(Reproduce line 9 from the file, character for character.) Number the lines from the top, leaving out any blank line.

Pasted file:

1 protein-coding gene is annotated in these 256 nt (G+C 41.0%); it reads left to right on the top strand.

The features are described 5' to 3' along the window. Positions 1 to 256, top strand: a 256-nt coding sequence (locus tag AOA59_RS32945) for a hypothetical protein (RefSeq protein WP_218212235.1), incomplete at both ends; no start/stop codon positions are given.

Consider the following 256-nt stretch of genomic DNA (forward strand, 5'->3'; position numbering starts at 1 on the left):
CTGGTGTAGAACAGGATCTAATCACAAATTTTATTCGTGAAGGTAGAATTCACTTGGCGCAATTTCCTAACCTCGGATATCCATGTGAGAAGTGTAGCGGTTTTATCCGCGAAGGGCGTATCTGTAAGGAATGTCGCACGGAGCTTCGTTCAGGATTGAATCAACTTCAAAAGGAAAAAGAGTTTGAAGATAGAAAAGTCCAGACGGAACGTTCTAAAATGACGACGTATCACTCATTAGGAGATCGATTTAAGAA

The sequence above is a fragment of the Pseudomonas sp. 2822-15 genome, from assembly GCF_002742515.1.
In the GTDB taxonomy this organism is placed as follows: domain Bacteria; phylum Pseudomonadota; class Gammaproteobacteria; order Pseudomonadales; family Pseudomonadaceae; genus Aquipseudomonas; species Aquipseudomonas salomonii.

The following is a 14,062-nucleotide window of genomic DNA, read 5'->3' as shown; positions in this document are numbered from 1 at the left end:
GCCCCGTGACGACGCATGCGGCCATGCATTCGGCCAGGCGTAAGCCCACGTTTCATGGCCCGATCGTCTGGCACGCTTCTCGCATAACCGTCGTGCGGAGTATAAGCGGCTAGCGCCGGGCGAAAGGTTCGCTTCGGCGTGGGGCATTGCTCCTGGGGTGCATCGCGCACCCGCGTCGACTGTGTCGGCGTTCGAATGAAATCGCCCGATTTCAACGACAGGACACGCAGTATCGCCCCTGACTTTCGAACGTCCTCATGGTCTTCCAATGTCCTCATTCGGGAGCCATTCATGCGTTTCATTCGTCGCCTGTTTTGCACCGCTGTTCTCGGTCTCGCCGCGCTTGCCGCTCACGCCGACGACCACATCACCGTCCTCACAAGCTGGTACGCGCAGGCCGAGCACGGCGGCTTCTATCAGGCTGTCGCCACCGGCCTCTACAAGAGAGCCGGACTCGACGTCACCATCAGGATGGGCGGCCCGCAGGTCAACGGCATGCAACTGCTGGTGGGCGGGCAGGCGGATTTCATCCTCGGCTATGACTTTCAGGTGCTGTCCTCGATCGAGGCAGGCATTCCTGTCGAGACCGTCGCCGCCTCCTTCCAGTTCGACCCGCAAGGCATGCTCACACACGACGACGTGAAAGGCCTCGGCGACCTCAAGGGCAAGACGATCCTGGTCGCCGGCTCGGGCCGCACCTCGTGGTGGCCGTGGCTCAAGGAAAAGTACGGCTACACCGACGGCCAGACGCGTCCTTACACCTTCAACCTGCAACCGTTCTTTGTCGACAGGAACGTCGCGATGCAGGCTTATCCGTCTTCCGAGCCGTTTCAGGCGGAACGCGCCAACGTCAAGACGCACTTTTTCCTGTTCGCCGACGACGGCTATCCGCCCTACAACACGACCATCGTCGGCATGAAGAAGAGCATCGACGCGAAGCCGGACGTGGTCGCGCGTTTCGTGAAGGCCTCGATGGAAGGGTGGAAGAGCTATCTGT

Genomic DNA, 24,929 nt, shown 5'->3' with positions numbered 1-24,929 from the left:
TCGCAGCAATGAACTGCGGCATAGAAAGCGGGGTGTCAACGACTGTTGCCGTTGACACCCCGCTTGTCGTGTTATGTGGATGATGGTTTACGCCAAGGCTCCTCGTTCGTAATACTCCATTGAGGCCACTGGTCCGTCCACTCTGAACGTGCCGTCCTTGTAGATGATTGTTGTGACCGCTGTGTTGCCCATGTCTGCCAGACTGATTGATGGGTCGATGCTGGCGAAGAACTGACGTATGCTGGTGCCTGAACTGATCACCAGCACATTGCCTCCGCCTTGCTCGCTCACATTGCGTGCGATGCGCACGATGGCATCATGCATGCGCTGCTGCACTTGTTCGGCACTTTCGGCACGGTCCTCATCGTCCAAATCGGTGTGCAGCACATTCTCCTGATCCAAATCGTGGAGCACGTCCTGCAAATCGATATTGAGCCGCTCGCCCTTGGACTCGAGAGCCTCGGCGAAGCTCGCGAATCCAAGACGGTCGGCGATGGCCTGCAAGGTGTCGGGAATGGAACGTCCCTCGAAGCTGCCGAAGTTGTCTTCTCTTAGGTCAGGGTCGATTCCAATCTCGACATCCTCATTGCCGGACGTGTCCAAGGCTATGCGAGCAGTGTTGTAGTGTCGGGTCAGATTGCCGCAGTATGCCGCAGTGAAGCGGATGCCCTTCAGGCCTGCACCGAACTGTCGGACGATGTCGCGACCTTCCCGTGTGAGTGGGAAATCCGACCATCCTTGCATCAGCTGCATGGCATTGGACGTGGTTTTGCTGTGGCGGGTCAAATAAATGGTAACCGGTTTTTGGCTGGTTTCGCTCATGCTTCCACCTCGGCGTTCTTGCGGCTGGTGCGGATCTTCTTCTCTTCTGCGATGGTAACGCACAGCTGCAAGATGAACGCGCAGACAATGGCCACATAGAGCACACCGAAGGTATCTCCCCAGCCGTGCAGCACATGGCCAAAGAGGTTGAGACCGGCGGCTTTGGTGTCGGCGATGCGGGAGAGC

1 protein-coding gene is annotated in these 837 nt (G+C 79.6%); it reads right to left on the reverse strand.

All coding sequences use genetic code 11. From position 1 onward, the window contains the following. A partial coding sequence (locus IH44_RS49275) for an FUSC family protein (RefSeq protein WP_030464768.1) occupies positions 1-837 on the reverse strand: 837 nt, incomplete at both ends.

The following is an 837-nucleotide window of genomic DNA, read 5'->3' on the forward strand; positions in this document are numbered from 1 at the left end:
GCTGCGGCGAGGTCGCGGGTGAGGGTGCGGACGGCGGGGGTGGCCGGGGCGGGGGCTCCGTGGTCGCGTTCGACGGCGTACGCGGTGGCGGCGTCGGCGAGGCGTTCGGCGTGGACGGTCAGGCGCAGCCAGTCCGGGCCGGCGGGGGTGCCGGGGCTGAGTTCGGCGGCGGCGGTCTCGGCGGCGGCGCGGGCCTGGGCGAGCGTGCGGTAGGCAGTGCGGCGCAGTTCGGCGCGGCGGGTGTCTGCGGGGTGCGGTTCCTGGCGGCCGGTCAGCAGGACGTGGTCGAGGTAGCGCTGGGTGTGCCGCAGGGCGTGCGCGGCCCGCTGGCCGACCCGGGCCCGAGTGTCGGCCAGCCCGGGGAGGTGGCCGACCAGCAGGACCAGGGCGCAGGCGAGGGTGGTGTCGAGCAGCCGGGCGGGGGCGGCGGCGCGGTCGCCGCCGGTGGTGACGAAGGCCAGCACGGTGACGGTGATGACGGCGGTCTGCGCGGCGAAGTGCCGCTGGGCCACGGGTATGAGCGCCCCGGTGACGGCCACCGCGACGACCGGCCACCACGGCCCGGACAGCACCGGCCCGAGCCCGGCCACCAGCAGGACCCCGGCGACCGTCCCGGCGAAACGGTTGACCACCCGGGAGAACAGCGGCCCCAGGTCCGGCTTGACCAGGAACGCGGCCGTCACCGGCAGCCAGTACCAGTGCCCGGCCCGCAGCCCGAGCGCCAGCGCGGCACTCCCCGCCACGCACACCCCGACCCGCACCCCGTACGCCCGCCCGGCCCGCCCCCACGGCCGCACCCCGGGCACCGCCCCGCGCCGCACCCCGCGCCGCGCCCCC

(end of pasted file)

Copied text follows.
Genomic DNA, 24,929 nt, shown 5'->3' with positions numbered 1-24,929 from the left: